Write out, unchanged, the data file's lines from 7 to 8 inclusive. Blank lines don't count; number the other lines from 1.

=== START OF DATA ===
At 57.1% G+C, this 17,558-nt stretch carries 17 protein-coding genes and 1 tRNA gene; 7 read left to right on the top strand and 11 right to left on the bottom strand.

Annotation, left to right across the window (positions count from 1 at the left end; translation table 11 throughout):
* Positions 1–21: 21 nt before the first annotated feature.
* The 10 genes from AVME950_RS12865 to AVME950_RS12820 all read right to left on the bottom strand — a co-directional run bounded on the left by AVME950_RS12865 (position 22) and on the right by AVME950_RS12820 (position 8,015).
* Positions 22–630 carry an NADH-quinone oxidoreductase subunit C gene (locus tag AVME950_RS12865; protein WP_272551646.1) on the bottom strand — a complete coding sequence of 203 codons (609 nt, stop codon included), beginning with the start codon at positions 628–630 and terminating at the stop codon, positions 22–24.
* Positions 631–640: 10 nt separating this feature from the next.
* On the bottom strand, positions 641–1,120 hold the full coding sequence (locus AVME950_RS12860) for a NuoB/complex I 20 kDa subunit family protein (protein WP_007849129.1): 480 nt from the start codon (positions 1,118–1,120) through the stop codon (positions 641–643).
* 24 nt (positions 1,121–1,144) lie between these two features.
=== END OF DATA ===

* On the bottom strand, positions 641–1,120 hold the full coding sequence (locus AVME950_RS12860) for a NuoB/complex I 20 kDa subunit family protein (protein WP_007849129.1): 480 nt from the start codon (positions 1,118–1,120) through the stop codon (positions 641–643).
* 24 nt (positions 1,121–1,144) lie between these two features.